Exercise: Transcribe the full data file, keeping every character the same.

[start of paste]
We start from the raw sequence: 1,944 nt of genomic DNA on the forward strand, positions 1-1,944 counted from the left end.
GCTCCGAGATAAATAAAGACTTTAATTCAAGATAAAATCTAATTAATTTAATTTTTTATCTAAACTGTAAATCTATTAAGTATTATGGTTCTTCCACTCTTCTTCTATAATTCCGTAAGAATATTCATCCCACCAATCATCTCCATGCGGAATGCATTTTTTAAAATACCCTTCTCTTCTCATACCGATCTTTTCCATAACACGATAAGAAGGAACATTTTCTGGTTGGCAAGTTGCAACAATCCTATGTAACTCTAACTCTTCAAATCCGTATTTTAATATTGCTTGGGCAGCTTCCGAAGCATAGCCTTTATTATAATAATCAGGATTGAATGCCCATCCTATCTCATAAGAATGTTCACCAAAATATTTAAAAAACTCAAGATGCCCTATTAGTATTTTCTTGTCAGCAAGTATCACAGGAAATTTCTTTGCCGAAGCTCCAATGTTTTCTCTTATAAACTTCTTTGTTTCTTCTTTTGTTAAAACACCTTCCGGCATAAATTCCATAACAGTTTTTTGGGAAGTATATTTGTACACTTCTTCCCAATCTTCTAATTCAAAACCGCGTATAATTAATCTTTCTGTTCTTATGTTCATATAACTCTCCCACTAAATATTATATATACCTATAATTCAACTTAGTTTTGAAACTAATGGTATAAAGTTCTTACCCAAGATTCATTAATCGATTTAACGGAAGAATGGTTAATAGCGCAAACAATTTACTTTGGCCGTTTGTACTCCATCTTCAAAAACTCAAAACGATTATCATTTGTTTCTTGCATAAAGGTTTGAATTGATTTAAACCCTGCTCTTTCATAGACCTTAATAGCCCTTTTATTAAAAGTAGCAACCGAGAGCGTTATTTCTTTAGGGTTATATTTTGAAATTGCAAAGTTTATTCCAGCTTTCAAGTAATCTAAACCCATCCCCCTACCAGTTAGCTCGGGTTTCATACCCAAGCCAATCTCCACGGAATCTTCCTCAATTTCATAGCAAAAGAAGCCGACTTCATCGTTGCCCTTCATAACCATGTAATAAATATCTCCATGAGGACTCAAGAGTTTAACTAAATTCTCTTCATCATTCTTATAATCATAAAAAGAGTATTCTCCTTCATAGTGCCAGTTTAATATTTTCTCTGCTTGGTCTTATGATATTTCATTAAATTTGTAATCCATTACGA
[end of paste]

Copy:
We start from the raw sequence: 1,944 nt of genomic DNA on the forward strand, positions 1-1,944 counted from the left end.
GCTCCGAGATAAATAAAGACTTTAATTCAAGATAAAATCTAATTAATTTAATTTTTTATCTAAACTGTAAATCTATTAAGTATTATGGTTCTTCCACTCTTCTTCTATAATTCCGTAAGAATATTCATCCCACCAATCATCTCCATGCGGAATGCATTTTTTAAAATACCCTTCTCTTCTCATACCGATCTTTTCCATAACACGATAAGAAGGAACATTTTCTGGTTGGCAAGTTGCAACAATCCTATGTAACTCTAACTCTTCAAATCCGTATTTTAATATTGCTTGGGCAGCTTCCGAAGCATAGCCTTTATTATAATAATCAGGATTGAATGCCCATCCTATCTCATAAGAATGTTCACCAAAATATTTAAAAAACTCAAGATGCCCTATTAGTATTTTCTTGTCAGCAAGTATCACAGGAAATTTCTTTGCCGAAGCTCCAATGTTTTCTCTTATAAACTTCTTTGTTTCTTCTTTTGTTAAAACACCTTCCGGCATAAATTCCATAACAGTTTTTTGGGAAGTATATTTGTACACTTCTTCCCAATCTTCTAATTCAAAACCGCGTATAATTAATCTTTCTGTTCTTATGTTCATATAACTCTCCCACTAAATATTATATATACCTATAATTCAACTTAGTTTTGAAACTAATGGTATAAAGTTCTTACCCAAGATTCATTAATCGATTTAACGGAAGAATGGTTAATAGCGCAAACAATTTACTTTGGCCGTTTGTACTCCATCTTCAAAAACTCAAAACGATTATCATTTGTTTCTTGCATAAAGGTTTGAATTGATTTAAACCCTGCTCTTTCATAGACCTTAATAGCCCTTTTATTAAAAGTAGCAACCGAGAGCGTTATTTCTTTAGGGTTATATTTTGAAATTGCAAAGTTTATTCCAGCTTTCAAGTAATCTAAACCCATCCCCCTACCAGTTAGCTCGGGTTTCATACCCAAGCCAATCTCCACGGAATCTTCCTCAATTTCATAGCAAAAGAAGCCGACTTCATCGTTGCCCTTCATAACCATGTAATAAATATCTCCATGAGGACTCAAGAGTTTAACTAAATTCTCTTCATCATTCTTATAATCATAAAAAGAGTATTCTCCTTCATAGTGCCAGTTTAATATTTTCTCTGCTTGGTCTTATGATATTTCATTAAATTTGTAATCCATTACGA